Immigration is vital to the economic growth of the Ottawa-Gatineau region, according to a new report.
The Conference Board of Canada looked at the demographic and economic impacts of immigration over the last decade. Their new study is called Four Futures: The Economic Impact of Immigration in the Ottawa-Gatineau Region. The Conference Board also forecasted the growth in the region between 2019 and 2036, using four analytical scenarios to explore the links between immigration, employment and growth in the region.
The first scenario imagines that at the pre-pandemic immigrant arrival trends in Ottawa-Gatineau stay the same until 2036. Annual real GDP growth would average 1.9 per cent, and total GDP would increase by $34 billion.
They then created a fictional no-immigration scenario to illustrate what would happen if no new immigrants moved to the area. Annual real GDP growth would average 1.7 per cent, and real GDP would be $28.5 billion, which is a reduction of $5.5 billion.
In the third scenario, researchers projected a higher level of immigration where the region would raise immigration intake from 11,005 newcomers in 2018 to 19,500 in 2036. Annual real GDP growth would be 2.1 per cent in this scenario, and the increase in total GDP would be $37 billion.
The increase in GDP seen in this scenario came out to about $900 million higher when researchers factored in improved wages and employment for immigrants in the fourth scenario. In other words, with a combination of increased immigration and improved labour market outcomes, the National Capital Region could see a total GDP of $37.9 billion.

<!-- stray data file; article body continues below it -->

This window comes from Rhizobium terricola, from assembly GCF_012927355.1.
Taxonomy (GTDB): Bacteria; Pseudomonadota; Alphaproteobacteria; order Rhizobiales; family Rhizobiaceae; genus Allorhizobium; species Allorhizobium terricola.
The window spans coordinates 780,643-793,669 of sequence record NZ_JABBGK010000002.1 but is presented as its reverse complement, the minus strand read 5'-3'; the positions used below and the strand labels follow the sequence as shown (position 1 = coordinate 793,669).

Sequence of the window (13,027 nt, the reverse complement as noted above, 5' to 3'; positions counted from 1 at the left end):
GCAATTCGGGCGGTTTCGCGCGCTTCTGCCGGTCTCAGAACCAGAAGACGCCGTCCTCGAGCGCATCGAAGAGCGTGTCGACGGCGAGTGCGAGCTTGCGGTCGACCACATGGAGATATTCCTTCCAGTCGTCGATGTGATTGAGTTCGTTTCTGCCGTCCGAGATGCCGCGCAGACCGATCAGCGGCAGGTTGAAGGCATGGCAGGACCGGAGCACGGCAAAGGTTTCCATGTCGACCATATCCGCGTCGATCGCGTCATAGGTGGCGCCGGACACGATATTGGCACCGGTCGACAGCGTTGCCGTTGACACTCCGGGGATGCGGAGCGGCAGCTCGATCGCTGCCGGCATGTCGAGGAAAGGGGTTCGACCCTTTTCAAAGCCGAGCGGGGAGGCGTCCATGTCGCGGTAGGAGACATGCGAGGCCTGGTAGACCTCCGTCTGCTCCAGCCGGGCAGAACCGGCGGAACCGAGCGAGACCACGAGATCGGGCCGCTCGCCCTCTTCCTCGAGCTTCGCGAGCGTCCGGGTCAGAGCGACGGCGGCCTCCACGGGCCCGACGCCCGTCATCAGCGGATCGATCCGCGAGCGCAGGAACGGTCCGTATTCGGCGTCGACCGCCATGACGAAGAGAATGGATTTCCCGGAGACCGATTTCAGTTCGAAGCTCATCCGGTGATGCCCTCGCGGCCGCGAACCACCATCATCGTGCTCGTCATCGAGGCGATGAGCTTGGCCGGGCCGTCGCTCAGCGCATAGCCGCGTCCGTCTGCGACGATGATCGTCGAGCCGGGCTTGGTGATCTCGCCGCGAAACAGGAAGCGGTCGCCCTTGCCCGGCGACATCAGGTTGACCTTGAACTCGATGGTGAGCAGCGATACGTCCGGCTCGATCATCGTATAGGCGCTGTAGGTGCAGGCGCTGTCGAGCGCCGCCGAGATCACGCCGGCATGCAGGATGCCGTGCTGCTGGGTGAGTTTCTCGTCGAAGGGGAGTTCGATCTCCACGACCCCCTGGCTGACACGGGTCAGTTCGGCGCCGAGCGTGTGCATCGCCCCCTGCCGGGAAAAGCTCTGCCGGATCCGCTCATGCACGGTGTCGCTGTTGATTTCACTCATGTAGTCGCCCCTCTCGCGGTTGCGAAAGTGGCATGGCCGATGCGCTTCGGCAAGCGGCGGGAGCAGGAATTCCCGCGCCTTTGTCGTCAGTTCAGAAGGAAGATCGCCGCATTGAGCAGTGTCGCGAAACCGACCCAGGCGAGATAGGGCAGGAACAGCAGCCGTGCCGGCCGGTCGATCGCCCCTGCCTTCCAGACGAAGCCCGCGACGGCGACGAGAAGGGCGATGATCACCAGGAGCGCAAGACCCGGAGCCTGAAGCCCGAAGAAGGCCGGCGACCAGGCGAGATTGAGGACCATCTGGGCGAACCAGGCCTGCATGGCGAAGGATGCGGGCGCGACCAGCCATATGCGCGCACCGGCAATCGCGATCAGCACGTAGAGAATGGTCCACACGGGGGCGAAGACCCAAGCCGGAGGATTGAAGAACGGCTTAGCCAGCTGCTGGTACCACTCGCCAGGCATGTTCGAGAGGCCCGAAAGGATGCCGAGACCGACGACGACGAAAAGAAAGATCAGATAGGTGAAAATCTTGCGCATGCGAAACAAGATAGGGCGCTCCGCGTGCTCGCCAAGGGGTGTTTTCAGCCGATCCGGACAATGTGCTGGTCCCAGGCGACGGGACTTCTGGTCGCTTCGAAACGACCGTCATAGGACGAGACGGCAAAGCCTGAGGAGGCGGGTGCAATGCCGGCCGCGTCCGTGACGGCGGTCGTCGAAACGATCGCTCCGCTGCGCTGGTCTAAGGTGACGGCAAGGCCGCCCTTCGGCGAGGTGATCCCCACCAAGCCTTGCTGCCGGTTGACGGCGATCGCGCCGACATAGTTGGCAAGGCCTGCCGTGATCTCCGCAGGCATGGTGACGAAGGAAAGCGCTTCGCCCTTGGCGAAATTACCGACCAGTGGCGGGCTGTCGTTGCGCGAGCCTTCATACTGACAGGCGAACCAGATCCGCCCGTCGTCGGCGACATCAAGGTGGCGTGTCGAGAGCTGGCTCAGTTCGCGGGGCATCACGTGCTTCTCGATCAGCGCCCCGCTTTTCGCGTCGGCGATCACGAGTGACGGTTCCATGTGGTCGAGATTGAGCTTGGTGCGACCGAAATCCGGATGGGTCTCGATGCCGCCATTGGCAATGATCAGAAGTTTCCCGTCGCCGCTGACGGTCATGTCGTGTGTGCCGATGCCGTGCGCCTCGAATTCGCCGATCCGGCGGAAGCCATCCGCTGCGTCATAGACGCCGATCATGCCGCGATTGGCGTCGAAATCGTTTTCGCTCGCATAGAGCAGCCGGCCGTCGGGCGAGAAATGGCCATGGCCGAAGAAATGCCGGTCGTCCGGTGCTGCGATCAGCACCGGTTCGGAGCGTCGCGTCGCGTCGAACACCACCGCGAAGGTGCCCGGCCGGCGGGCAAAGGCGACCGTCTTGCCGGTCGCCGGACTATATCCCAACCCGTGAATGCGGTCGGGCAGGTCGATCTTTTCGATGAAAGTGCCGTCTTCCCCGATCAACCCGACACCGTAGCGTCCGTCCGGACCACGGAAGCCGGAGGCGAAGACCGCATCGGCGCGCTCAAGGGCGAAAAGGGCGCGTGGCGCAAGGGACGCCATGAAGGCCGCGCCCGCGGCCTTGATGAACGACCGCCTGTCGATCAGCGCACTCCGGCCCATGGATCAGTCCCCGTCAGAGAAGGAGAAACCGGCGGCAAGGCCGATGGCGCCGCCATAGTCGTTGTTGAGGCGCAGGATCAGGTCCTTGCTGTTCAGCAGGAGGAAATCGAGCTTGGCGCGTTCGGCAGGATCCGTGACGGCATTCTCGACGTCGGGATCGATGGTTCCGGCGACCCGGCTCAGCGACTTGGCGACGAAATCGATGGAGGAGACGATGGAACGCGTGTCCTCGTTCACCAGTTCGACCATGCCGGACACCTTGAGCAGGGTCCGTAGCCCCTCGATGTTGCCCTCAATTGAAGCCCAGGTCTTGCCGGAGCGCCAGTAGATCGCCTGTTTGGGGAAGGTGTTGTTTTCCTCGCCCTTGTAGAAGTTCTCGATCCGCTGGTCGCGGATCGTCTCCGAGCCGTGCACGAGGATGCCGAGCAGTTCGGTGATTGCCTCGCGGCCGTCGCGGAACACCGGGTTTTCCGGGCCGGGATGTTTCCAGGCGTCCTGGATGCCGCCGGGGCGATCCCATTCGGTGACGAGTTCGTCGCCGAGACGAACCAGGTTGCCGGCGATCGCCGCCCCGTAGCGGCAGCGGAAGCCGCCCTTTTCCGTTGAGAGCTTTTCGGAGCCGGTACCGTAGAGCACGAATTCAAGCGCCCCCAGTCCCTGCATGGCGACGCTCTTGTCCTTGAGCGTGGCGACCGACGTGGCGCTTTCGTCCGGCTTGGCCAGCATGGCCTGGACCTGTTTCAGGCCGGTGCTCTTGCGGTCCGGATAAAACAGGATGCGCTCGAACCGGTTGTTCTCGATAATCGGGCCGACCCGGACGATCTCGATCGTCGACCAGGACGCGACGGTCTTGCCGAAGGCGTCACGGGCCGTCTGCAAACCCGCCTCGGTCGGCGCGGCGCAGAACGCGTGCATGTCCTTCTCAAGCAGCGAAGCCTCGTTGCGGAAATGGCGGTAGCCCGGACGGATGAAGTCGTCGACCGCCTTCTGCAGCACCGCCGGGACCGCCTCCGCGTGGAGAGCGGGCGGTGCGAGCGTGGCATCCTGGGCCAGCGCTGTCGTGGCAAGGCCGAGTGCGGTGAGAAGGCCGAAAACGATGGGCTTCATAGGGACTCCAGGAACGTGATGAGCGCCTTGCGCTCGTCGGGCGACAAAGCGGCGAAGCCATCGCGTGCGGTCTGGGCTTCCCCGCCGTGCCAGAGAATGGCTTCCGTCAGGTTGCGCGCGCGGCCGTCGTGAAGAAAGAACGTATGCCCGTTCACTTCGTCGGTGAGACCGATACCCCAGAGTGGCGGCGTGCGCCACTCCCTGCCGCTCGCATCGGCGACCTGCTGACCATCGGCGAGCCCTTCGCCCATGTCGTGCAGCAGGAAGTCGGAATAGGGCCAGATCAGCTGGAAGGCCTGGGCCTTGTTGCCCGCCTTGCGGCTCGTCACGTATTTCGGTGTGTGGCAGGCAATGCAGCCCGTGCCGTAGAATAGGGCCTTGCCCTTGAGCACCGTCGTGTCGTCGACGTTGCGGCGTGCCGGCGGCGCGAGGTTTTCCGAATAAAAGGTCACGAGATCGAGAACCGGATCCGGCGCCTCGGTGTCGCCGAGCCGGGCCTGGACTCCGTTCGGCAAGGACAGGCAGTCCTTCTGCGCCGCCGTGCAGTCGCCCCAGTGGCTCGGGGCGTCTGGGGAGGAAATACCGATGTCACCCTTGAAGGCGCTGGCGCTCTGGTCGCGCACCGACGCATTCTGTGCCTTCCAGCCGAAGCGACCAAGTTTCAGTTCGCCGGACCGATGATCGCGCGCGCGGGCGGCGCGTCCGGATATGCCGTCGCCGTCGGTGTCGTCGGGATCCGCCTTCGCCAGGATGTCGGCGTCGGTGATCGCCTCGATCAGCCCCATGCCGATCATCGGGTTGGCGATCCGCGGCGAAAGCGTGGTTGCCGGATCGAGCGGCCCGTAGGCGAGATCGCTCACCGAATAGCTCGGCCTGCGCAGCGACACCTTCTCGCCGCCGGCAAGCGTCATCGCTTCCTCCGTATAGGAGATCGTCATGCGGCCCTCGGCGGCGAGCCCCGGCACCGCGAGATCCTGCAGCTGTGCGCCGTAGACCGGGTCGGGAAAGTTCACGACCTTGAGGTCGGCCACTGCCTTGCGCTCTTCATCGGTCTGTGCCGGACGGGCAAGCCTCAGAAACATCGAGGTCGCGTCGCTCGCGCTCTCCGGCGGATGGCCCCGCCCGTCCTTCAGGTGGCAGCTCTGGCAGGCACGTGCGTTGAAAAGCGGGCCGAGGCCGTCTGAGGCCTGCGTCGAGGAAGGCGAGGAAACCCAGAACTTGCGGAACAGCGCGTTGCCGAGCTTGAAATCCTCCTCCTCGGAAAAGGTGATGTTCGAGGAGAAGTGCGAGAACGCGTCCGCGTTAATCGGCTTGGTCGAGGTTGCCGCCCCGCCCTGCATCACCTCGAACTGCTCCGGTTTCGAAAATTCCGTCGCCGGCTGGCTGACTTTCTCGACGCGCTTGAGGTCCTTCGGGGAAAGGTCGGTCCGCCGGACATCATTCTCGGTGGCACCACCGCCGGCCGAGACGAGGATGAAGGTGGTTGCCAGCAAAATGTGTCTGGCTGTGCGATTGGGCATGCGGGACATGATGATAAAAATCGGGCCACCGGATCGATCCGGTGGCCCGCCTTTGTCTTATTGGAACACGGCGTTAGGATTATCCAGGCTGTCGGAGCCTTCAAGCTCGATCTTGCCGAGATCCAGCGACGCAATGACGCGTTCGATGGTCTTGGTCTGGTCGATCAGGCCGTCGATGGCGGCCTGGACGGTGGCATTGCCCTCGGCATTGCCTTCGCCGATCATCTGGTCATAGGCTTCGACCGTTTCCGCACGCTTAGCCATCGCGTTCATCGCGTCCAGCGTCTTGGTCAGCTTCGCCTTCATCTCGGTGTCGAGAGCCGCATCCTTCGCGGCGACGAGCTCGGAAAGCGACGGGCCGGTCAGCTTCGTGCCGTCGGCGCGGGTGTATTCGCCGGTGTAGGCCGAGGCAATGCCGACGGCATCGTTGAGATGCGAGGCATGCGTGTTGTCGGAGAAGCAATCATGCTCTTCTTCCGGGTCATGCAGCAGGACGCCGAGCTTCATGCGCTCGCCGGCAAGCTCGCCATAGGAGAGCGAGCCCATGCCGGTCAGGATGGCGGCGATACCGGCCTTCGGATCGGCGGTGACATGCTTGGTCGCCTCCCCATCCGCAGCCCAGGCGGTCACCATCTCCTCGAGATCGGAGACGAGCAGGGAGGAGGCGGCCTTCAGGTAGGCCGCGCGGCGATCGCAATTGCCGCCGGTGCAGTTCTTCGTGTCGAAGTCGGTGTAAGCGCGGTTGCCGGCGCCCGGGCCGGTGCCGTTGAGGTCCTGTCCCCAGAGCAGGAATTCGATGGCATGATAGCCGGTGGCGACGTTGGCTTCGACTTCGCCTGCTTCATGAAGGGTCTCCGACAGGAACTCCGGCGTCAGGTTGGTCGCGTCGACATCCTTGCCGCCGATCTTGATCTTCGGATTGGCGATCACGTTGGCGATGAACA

“Immigration continues to be an important driver of Canada’s social and economic well-being, especially as we recover from the COVID-19 pandemic,” Pedro Antunes, Chief Economist at The Conference Board of Canada, said in a media release. ‘This is true for the national economy and at a local level such as the Ottawa-Gatineau region. Immigration will help to underpin the area’s economic competitiveness and future growth.”
The Conference Board suggests that immigration is a solution to the challenges Canada faces with a dwindling work force. With an ageing population, an increasing number of people are leaving the work force. At the same time, fewer young people are entering the work force. These factors combined threaten to limit economic growth and strain social supports and health care in the Ottawa-Gatineau area.
Before the pandemic hit, the region attracted about 3 per cent of all newcomers to Canada each year. The study suggests that high levels of immigration are needed in order to sustain the regions economic productivity, and that this will be more relevant for post-coronavirus economic recovery.
“The findings of the Four Futures report point to the critical importance for Ottawa and Gatineau stakeholders to explicitly plan for the level of immigrant attraction that will sustain our economic growth and social development. The analysis is compelling and clarifies for us the linkages between immigration, employment, and the city’s overall economic growth,” says Hindia Mohamoud, Director of the Ottawa Local Immigration Partnership, in the release.
The study was jointly commissioned by the Ottawa Local Immigration Partnership (OLIP) and the Ottawa Employment Hub, with funding from Immigration, Refugees and Citizenship Canada and Ontario’s Ministry of Labour, Training and Skills Development.
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